Great topic Dennis, I love it. And I love that people have come here to discuss, to offer their perspectives, and to try not to assign negative motivations to anyone else. As a general rule, I have abstained from any type of political discussions anywhere on social media. It’s too easy to misunderstand and then pigeonhole someone and relegate them into a box of some sort. I love your questions. I love this topic. In the footsteps of the venerable Mr. O’Brien, I shall attempt to take a whack of at your questions… * Am I wrong to suspect that it might become rather noisy around us all these days? Noise is ok, it’s the vehemence and the assigning of evil motives or the disregard of civility that can bring an increase in the blood pressure that I find suckful. * Is it true that so many topics are “off-limits” because our society is so polarized that a civil, constructive, open-minded conversation is impossible? Is this why social media engagement has continued on a steep decline in recent years? Yes, to a certain extent. Maybe not impossible, but harder to achieve. Polite discourse has been abandoned in the face of flaming retorts and scorched earth. There are too many people contorting themselves to the point of dislocating body parts just so that they can feel offended or outraged by the lamest and tamest of comments. * Are folks generally respectful & constructive or just the opposite? Yes, most are respectful and constructive and helpful and generous, and that is why I continue to engage. Too often the lion’s share of attention and bandwidth is given over to the lout and the idiot and ALL CAPS talker and the those who fling exclamation points without any clue as to what they are offended about. * Is it true that people are bolder and braver via their keyboard versus up close and personal? Without question, the keyboard and the motorized vehicle give certain people the idea that they are fierce and mighty and fearless and privileged. Knowledge of how they work does not equate with the capability of using them wisely or to their credit and the betterment of public in general. Too often I sign out and shut off with elevated pulse and a clenched jaw, and that’s merely from reading comments. I partake of that less and less, and have found excellent replacements. *What have you experienced? I have met some of the best people in the world, some of the smartest, most generous, friendliest, loveliest people that anyone could hope to encounter. People like you, Dennis, and others who partake of this excellent platform. I met a treasure trove of marvelous people whom I encountered through LinkedIn in Denver in February 2018 at Sarah Elkins’ No Longer Virtual conference, to which I am eternally thankful for her for starting. I look to expand that horizon of lovely people next March at the next incarnation in Chicago. Everyone encounters trolls… Read more »

Helen Heinmiller
Helen Heinmiller

Hi Dennis! I think this platform you have created is a wonderful idea. Light conversation is a welcoming invitation. My thoughts to your questions are I think that most people are descent and civil about most matters but they are not the ones most likely to start a conversation on social media. I know, I’ve tried. My first impression is that quiet conversations get drowned out by the more confrontational ones. We are almost invisible. I think the biggest problem with social media is there is little if any accountability for outrageous claims and lies. Even when they are addressed the damage is already done. When advertising took over this medium it went the way that most media has gone. We are seeing the results of what I call clash culture where everything has gone to extremes. It is my hope that we can get back to talking with each other rather than yelling. There are many enriching conversations to be had that can birth resolutions to our everyday problems if we give this a try. Thanks for doing this.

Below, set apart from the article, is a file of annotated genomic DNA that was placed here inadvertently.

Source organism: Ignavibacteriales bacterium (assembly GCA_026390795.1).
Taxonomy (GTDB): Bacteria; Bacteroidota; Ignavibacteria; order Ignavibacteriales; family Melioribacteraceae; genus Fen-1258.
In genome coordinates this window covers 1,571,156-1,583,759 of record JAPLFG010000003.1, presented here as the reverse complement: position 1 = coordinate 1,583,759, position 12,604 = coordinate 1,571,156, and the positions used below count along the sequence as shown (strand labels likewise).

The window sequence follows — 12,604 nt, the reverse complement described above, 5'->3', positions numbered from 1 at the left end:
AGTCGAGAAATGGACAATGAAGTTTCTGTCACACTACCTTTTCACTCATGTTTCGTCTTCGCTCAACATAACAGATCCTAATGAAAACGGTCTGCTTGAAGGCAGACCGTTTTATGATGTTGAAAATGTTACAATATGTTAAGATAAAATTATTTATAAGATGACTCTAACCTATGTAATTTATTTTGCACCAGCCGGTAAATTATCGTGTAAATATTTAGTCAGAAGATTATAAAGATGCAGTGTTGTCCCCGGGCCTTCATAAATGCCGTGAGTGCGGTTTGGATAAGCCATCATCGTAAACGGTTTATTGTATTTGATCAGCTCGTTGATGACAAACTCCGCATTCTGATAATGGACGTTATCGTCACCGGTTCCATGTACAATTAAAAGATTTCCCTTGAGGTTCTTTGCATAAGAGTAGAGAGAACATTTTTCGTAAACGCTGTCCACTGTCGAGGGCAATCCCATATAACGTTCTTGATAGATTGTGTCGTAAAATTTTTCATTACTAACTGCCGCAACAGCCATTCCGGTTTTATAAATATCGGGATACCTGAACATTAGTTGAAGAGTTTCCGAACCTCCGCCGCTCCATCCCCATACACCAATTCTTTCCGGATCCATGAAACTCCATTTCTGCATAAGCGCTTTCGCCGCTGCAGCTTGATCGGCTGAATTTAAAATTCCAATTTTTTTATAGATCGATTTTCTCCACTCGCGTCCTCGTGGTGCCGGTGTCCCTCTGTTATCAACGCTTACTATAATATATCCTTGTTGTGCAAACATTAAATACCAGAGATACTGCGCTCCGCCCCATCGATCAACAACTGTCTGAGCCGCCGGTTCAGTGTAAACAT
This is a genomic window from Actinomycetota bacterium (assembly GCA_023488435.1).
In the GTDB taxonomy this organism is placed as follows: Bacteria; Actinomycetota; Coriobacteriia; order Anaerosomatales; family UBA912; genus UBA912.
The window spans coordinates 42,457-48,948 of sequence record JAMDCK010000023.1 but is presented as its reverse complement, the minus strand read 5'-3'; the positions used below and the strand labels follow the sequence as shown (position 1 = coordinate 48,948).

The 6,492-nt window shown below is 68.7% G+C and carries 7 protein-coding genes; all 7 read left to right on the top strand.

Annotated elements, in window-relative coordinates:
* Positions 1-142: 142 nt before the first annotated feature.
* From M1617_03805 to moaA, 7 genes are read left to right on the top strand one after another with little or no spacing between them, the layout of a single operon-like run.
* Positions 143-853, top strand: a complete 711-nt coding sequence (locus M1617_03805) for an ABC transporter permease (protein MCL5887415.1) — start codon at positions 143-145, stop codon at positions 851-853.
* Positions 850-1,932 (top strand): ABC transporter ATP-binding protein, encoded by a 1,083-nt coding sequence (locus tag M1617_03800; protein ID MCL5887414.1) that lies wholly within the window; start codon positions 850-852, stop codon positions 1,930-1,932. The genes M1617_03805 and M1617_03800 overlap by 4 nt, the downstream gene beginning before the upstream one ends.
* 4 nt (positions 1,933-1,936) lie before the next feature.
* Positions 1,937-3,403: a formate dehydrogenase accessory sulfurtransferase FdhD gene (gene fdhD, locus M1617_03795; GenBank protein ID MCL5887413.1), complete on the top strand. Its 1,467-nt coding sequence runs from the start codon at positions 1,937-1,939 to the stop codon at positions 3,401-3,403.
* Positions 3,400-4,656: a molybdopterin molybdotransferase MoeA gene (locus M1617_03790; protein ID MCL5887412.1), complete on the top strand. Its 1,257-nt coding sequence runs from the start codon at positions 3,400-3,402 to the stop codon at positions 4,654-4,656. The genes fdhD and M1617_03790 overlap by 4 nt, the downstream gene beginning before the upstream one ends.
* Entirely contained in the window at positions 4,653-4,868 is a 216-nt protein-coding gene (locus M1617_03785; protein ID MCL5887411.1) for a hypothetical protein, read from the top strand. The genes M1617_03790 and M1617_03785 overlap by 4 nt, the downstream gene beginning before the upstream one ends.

Aldo Delli Paoli
Aldo Delli Paoli

Virtual squares have taken the place of real ones, creating parallel universes in which people live and compare, not always peacefully. The Network offers great opportunities for friendship, dialogue and cultural exchange. But it also involves some risks: from the possibility of spreading false news to the growth of dangerous phenomena such as hate speech and cyberbullying, especially among the most fragile and defenseless young people.
I always wonder why so many people don’t use their intelligence for a useful use of social media.
When I was a boy and wanted to say something or meet a friend I had to leave the house, go to his address and finally we could talk, be together. Today we can “hang out” with people in more distant countries, talk with them amicably, exchange cultures, information, ideas, discover new interests, live ways, open our minds, give birth also to a true friendship if we are authentic, educated, supportive. Social media can build our credibility, they can bring quality relationships, they make us use our time smarter, we learn something, ultimately, they can make us feel better and better. More irony and positive stories; more training. Why waste the utility to disseminate hatred that creates nothing?
As Pope Francis has pointed out, communication must be an instrument to build, not to destroy; to meet, not to clash; to dialogue, not to monologize; to orient, not to disorient; to understand each other, not to misunderstand; to walk in peace, not to sow hatred; to give voice to those who have no voice, not to be the megaphone for those who shout louder.

Danny Pitocco
Danny Pitocco

Always good to first give grace to all and to not engage your tongue before you engage your brain. As a police officer I used the code 3 (lights and siren response) on countless occasions when this sage advice was not practiced and blood was spilled (also a hazmat environment too be sure) and the bodies were carted off to the ER or to the morgue as other bodies were booked into jail.

Keep “A pondering” my brother!